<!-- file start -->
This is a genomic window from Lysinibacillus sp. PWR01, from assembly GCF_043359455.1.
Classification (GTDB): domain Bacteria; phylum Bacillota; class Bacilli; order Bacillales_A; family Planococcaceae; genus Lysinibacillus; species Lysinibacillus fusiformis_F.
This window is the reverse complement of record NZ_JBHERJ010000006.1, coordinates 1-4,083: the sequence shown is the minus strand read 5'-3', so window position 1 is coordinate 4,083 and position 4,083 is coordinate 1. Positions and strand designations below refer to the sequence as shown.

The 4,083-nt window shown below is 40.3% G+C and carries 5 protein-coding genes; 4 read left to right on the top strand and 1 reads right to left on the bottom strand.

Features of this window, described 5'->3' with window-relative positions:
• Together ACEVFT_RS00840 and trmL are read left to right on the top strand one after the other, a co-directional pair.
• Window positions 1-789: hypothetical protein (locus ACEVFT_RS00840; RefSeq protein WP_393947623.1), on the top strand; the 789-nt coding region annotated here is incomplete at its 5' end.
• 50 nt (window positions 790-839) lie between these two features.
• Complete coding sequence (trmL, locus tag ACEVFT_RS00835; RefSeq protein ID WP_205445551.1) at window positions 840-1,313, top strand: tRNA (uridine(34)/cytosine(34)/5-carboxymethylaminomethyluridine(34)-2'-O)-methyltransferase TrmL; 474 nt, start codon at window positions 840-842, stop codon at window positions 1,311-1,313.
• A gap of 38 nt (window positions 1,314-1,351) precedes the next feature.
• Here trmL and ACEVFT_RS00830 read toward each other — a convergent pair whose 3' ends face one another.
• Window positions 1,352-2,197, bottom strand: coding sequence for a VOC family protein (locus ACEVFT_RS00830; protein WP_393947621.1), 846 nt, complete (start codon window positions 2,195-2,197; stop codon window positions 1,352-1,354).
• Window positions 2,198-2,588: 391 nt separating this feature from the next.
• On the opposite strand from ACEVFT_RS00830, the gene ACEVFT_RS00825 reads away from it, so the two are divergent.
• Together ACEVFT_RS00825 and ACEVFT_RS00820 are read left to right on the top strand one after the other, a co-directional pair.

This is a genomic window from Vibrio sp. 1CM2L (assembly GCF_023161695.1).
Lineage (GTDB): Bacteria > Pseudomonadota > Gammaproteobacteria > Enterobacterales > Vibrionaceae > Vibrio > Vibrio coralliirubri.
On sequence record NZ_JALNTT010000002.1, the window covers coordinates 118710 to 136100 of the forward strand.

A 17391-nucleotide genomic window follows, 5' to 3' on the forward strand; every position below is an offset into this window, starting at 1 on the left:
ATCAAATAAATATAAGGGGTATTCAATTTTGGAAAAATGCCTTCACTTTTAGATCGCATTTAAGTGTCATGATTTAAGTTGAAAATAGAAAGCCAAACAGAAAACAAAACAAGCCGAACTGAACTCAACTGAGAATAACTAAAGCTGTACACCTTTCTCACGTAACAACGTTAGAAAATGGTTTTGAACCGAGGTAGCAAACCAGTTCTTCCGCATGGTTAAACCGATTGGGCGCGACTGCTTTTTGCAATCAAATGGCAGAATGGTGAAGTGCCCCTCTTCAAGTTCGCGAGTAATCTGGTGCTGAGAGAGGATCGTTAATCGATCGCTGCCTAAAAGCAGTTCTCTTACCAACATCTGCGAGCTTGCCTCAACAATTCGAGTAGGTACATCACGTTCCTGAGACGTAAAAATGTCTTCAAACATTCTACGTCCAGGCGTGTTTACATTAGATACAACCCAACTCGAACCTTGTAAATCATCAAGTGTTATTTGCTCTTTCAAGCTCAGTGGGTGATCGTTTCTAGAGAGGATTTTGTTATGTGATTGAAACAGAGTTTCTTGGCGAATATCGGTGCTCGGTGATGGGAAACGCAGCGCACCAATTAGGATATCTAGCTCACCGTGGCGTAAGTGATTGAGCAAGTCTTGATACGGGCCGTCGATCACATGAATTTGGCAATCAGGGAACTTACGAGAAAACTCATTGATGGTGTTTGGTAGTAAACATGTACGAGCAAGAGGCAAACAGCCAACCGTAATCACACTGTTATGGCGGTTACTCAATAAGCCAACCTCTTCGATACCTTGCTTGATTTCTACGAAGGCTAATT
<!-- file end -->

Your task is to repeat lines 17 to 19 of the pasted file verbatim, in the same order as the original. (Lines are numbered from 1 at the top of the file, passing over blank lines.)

Lineage (GTDB): Bacteria > Pseudomonadota > Gammaproteobacteria > Enterobacterales > Vibrionaceae > Vibrio > Vibrio coralliirubri.
On sequence record NZ_JALNTT010000002.1, the window covers coordinates 118710 to 136100 of the forward strand.

A 17391-nucleotide genomic window follows, 5' to 3' on the forward strand; every position below is an offset into this window, starting at 1 on the left: